Epidemiological analysis of spatially misaligned data: a case of highly pathogenic avian influenza virus outbreak in Nigeria
Adegboye, Oyelola A.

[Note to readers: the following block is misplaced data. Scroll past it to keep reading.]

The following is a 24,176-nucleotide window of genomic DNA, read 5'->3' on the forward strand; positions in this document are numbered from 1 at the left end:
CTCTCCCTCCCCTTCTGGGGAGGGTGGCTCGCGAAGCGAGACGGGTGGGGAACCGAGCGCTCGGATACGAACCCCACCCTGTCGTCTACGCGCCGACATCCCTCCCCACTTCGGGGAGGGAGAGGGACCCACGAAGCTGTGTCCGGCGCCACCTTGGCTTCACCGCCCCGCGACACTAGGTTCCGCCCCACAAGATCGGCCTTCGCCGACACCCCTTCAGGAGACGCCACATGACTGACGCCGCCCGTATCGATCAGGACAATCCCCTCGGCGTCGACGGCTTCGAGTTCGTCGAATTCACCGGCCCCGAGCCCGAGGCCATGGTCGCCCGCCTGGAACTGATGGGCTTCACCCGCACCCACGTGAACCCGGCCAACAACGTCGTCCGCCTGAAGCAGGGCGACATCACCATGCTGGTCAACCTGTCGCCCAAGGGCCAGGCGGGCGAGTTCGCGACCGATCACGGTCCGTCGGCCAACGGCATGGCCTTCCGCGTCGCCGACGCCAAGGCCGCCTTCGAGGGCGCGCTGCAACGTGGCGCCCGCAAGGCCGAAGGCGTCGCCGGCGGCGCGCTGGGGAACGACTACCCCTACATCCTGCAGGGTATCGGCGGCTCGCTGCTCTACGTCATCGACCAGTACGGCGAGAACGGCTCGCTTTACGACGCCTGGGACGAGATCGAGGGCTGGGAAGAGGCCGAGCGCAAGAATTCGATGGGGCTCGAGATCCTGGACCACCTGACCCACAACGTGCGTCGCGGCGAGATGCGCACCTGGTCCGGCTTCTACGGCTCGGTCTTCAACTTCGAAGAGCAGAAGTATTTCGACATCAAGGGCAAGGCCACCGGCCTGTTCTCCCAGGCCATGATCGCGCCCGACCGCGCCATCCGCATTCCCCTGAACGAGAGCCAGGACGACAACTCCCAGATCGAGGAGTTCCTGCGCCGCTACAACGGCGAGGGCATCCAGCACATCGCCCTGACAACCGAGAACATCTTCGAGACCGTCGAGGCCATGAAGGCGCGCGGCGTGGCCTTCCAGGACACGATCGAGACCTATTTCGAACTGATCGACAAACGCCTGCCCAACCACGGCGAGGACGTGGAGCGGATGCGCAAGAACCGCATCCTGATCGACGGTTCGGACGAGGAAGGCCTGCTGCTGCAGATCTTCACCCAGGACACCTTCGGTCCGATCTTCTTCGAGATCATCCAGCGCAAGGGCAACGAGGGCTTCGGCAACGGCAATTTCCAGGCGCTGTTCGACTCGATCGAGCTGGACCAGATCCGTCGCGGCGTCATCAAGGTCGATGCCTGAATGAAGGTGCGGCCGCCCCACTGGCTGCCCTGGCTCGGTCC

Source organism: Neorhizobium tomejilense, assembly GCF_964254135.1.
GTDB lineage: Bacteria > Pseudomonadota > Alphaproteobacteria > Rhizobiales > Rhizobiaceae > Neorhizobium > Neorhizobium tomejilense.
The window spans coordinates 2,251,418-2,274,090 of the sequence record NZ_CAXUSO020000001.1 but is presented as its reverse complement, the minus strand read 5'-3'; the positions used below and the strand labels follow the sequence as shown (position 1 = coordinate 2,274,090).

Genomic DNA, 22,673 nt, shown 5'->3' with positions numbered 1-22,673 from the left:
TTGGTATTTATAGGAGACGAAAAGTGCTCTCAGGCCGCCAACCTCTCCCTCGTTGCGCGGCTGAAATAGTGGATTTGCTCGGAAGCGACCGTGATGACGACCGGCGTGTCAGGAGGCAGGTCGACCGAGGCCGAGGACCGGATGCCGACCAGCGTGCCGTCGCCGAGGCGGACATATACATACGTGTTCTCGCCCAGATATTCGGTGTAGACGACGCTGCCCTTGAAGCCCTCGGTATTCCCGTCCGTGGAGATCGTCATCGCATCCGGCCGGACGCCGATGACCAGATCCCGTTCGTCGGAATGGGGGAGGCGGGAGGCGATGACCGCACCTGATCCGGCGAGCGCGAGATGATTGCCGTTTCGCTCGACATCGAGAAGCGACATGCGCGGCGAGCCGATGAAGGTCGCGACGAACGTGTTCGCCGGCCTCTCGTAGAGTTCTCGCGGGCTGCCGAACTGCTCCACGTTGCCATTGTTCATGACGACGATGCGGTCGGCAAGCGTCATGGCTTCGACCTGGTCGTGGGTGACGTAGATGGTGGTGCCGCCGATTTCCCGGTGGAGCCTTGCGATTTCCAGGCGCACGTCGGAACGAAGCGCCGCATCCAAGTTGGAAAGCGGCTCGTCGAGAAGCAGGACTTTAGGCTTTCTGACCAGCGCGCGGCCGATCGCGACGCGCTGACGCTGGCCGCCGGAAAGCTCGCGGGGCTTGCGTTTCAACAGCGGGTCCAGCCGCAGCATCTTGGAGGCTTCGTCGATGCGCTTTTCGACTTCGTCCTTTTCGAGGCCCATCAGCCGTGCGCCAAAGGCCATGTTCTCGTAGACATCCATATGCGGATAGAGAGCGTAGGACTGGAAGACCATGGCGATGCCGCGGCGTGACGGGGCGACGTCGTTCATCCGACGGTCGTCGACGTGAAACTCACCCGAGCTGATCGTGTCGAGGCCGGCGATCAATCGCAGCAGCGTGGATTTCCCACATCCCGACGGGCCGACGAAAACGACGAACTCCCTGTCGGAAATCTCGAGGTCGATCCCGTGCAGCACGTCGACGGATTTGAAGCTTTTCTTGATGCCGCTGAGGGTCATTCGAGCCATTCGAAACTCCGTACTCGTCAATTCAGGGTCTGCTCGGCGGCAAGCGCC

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This research is focused on the epidemiological analysis of the transmission of the highly pathogenic avian influenza (HPAI) H5N1 virus outbreak in Nigeria. The data included 145 outbreaks together with the locations of the infected farms and the date of confirmation of infection. In order to investigate the environmental conditions that favoured the transmission and spread of the virus, weather stations were realigned with the locations of the infected farms. The spatial Kolmogorov–Smirnov test for complete spatial randomness rejects the null hypothesis of constant intensity (P < 0·0001). Preliminary exploratory analysis showed an increase in the incidence of H5N1 virus at farms located at high altitude. Results from the Poisson log-linear conditional intensity function identified temperature (−0·9601) and wind speed (0·6239) as the ecological factors that influence the intensity of transmission of the H5N1 virus. The model also includes distance from the first outbreak (−0·9175) with an Akaike’s Information Criterion of −103·87. Our analysis using a point process model showed that geographical heterogeneity, seasonal effects, temperature, wind as well as proximity to the first outbreak are very important components of spread and transmission of HPAI H5N1.